For much of the club’s recent history, and certainly since the mid-90s, a major contribution to its affairs has been made by leading members of Melbourne’s media law fraternity, notably Peter Bartlett, Richard Leder, Justin Quill and David Poulton. Steve Harris, whose CV boasts the top editorial posts at The Age and HWT, was instrumental in recognising that media lawyers could add value to the Press Club, not least because of their intimate professional knowledge of challenges and threats to freedom of the press.
Peter Bartlett also credits Harris with using his senior editorial roles to add “colossal credibility” to the club – a credibility that saw prime ministers and premiers eager to use Melbourne Press Club luncheons as a preferred platform for major addresses.
“At one time,” recalls Bartlett, “we had to accommodate John Brumby (then Victorian premier) and Kevin Rudd (then Australian prime minister) in the same week. You couldn’t say ‘no’ to either of them. Ten years ago we would have been on hands and knees to get a prime minister to speak at a Melbourne Press Club luncheon.
“Along with Steve Harris, Neil Mitchell and Ian Henderson also used their credibility and influence to secure top speakers for club events.”
The list of speakers over recent years bears testimony to the club’s “pulling power.”
The Dalai Lama has joined Nelson Mandela as one of the truly great international figures to accept a Melbourne Press Club invitation. Tibet’s spiritual leader addressed the club in May 2002 when it co-hosted a lunch with the United Nations Association of Australia. Mike Smith had a connection with the association as a judge of its Media Peace Awards and readily agreed when his contacts asked for the support of the Press Club to ensure the success of the luncheon.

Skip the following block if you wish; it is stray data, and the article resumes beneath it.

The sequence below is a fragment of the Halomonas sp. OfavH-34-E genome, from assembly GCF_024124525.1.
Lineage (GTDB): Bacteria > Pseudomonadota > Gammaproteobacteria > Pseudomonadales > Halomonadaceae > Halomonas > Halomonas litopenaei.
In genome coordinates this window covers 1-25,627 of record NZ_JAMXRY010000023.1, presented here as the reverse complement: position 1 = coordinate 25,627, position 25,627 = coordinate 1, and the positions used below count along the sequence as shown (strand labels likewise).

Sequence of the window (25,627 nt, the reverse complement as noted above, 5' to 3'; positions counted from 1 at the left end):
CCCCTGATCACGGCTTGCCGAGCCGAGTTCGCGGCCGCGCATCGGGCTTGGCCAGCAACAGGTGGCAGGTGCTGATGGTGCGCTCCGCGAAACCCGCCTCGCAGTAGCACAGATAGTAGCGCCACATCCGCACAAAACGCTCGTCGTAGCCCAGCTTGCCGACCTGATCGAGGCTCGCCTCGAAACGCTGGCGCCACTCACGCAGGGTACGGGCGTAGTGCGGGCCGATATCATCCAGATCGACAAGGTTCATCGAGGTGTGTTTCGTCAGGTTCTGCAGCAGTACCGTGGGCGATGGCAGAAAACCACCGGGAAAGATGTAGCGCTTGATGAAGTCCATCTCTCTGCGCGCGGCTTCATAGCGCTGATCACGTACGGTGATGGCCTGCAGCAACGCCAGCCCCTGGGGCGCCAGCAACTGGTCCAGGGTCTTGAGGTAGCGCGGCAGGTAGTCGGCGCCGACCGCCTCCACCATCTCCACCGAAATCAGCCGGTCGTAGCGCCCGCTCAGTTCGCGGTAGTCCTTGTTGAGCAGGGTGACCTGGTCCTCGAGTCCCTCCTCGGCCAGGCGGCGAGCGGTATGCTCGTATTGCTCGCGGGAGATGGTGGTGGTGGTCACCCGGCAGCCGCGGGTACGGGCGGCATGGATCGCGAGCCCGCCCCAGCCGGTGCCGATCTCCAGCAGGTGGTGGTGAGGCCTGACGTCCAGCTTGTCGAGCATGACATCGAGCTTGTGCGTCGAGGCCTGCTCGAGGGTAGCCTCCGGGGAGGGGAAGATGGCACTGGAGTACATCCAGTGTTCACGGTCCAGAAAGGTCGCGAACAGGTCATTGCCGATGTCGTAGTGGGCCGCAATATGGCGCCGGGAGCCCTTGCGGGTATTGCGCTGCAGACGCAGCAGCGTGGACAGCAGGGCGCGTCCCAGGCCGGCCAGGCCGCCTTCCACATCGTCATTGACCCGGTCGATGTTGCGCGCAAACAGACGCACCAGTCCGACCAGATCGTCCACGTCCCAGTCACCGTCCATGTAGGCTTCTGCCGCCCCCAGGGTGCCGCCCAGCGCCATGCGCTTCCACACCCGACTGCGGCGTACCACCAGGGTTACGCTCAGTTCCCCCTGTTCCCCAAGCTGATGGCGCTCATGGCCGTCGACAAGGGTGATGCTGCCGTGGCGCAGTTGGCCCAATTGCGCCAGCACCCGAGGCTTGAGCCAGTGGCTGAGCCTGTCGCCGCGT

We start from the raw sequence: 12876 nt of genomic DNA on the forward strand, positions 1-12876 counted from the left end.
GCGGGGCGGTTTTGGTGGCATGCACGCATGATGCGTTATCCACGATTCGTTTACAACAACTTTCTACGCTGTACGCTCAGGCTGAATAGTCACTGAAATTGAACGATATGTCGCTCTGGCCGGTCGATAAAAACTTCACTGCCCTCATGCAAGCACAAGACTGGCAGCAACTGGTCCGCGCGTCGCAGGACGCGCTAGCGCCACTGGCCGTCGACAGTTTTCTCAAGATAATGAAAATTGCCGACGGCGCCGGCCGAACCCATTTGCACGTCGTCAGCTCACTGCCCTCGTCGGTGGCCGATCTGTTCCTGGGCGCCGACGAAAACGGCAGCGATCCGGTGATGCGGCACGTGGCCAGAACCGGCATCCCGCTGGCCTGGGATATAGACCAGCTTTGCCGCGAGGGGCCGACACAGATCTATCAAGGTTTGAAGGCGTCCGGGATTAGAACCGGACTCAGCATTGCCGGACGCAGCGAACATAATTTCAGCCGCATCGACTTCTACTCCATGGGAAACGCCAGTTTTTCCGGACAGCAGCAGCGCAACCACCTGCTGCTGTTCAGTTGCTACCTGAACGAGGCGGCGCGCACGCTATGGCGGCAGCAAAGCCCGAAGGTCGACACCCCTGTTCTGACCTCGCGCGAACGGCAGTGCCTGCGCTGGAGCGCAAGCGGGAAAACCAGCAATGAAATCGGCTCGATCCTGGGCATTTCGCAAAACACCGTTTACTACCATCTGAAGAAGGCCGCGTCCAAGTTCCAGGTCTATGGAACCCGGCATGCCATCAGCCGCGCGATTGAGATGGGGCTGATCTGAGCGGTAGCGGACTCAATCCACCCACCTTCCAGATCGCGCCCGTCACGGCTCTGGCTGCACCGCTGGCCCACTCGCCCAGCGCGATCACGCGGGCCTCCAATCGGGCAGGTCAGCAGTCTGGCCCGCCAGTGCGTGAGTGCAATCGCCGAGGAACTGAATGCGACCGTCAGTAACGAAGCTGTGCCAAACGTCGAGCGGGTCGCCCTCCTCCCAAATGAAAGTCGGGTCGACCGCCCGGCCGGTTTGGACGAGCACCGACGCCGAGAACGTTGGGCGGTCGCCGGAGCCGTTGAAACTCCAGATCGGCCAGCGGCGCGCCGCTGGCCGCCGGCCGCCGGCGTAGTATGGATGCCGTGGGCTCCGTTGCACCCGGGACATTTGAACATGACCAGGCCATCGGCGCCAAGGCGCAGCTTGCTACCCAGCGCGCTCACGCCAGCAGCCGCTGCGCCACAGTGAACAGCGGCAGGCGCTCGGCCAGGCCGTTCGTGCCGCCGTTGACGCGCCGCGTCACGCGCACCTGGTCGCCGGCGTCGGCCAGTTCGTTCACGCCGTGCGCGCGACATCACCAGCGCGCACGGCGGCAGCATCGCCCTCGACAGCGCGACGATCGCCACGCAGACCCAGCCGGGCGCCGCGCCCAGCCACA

It was the first time, he recalls, when a Press Club lunch featured long robes, polite questions and no alcohol. The Dalai Lama made a return appearance at a club lunch in 2011 when a friend of Mike approached the club after being engaged to Tibetan leader’s final tour to Australia.
Watch the Dalai Lama reflect on the story of the refugee
Other speakers over recent years are straight from the pages of Who’s Who, among them Ted Baillieu, Steve Bracks, Peter Costello, Julia Gillard, John Howard, Bob Brown and Paul Keating. Speakers from outside the world of politics have included Andrew Demetriou (AFL chief executive), Sir Rod Eddington (chairman of the Melbourne Major Events Company), Phillip Knightly (author), Sir Gustav Nossal (former Australian of the Year), Simon Overland (Victoria Police chief commissioner), Chris Patten (last governor of Hong Kong), Geoffrey Robertson (human rights lawyer) Bob Woodward (Washington Post), Alan Joyce (Qantas CEO), John B. Fairfax, Lindsay Fox and Harold Mitchell.